When Gabon received money from Norway for its rainforest, the country became historic. After world leaders at the UN climate conference in the autumn promised $ 12 billion to combat deforestation, the model has been revived, but there is concern among locals about the socio-economic consequences of the initiative.
When Gabon 150 million was promised kronor of Norway for its rainforest, the country paved the way for a new sustainability strategy. The initiative is highlighted as a successful example of how international forces can come together and promote sustainability. Despite this, voices are being raised among the local population that the model, although successful from an ecological perspective, endangers people's social and economic development.
A rich, poor country
Few countries have as much forest as Gabon, whose land area consists of over 85 percent forest. The forest is part of the Congo Basin and is known for its rich wildlife. Among other things, more than half of the world's remaining forest elephants live there. One of the reasons why they thrive so well is that Gabon, as a result of the country's lucrative oil reserves, has been able to afford to leave the forest alone.
In 2016, oil accounted for half the country's GDP, while the forest alone accounted for 2.9 percent. However, falling oil prices and overused oil fields have resulted in a declining economy. That is why Gabon's politicians, together with the World Bank, formulated new requirements on diversification of economy and market.
Gabon's GDP per capita is still high, but the government has failed to allocate resources equally. In 2013, a third of the country's population lived below the $ 150 per month poverty line. In over 60 percent of the country's regions, access to healthcare, electricity and clean water had also decreased. This was stated in a report from McKinsey Global Institute, as according to World Bank came to play a crucial role in the country's new policy.
The dream of a green superpower
What distinguished the new strategy "Emerging Gabon", which was drawn up by the country's politicians a decade ago, was that it intended to make Gabon a leading economy - not at the expense but with the help of the country's rainforest. The guidelines' focus on sustainability was noted by the Central African Forest Initiative (CAFI) and soon the two parties entered into a partnership. Together they decided on measurable goals and rewards, and earlier this fall it became official - Gabon gets $ 17 million from Norway via CAFI for its successful sustainability work. Assuming they keep the same track, compensation in the form of donations totaling $ 150 million awaits.
Norwegian Minister of Climate Ola Elvestuen praised the initiative.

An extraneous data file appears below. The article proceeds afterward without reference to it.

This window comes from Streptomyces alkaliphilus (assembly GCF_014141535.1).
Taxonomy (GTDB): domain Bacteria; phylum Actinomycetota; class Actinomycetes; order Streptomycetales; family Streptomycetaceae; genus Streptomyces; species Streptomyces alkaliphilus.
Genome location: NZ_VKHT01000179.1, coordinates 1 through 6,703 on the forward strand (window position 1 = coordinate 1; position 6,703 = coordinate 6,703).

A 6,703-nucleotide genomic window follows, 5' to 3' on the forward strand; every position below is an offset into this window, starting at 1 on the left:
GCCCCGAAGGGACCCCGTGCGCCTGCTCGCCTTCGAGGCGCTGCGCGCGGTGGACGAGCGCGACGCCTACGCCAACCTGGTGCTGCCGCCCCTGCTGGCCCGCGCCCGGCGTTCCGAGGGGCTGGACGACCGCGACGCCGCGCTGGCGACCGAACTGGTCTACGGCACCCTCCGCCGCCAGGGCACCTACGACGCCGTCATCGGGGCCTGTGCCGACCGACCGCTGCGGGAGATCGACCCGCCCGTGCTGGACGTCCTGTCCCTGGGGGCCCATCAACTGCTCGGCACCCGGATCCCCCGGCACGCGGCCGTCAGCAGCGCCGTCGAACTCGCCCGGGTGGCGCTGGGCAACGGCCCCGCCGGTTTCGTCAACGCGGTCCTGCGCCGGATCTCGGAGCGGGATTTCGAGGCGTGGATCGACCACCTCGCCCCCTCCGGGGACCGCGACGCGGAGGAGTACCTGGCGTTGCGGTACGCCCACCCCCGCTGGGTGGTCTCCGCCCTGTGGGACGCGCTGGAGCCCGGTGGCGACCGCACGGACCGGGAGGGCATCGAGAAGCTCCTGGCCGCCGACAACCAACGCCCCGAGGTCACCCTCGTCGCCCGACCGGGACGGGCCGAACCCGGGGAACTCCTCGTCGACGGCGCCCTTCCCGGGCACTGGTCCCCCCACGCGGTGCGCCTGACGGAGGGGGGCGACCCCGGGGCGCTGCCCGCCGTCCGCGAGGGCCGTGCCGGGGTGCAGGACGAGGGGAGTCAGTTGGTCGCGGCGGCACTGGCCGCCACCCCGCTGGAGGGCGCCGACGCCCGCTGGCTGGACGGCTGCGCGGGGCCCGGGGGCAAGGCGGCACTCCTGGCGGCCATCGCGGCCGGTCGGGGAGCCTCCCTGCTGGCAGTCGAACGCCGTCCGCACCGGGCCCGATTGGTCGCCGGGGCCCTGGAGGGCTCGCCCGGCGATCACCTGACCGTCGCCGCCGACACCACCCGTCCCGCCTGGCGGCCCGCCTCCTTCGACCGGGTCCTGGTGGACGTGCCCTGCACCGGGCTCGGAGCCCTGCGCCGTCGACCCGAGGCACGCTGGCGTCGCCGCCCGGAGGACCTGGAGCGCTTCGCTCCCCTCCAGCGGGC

- I am very pleased with this results-based partnership through CAFI. It's a breakthrough, he said.
Gabon's climate minister, Lee White, also commented on the outcome:
"We must increase the value of Gabon's rainforests to ensure that conservation and sustainable exploitation can be used as tools to improve the living standards of the population," he said, adding that he hoped the initiative would encourage international actors to continue creating incentives for rainforest countries. .
The rainforest - the big winner of the climate conference
Gabonese politicians have long advocated financial compensation for countries that preserve their forests. The climate researcher Andrew Mitchell, founder of the Natural Capital Finance Alliance, justifies the position that countries that oppose deforestation should be compensated by refraining from economic development for the benefit of all the inhabitants of the world.
Following the outcome of the climate conference, the model has received a new boost. Gabons representative Gahouma-Bekale praised the world leaders' promises regarding deforestation, but pointed out that many African countries are still struggling with poverty and therefore need more time to ensure a humane transition.
Sustainable - for whom?
Unfortunately, Gabon's rainforest model does not seem to solve the difficulties of ensuring ecological, economic and social sustainability in parallel. If the money that the country receives is primarily invested in further sustainability work, as instructed by CAFI, the compensation is not enough incentive for residents who are still fighting for fundamental rights. Irrespective of whether the strict regulation of the rainforest benefits the climate and Gabon's rulers, mean residents that it costs them income and well-being. Many experience that the president cares more about elephants and rainforests than about the population. A woman living on the outskirts of the capital Libreville expressed her frustration in one interview with the NY Times:
- There are no jobs in this country. Zero, zero, zero. I'm looking for change, but there is no change, she said.
Another resident in the region said that Gabon's forest is a source of national pride, but that, unfortunately, it is not enough.
- You can not be proud and live without a roof over your head, he explained.
The man, who walks along a forest path to his bank job every morning, has neither electricity nor running water. For him, and many others in his situation, the forest represents nothing more than a vital necessity that the government now forbids him from using.
Whether Gabon's president and his successors succeed and more countries are compensated for their rainforest remains to be seen. What remains is the fact that the debate on deforestation has taken a new turn with the outcome of COP26. Gabon's model may become very significant, but this requires that the perspective of the local population be included in the formulation of the strategy that hopes to be able to stop deforestation by the year 2030.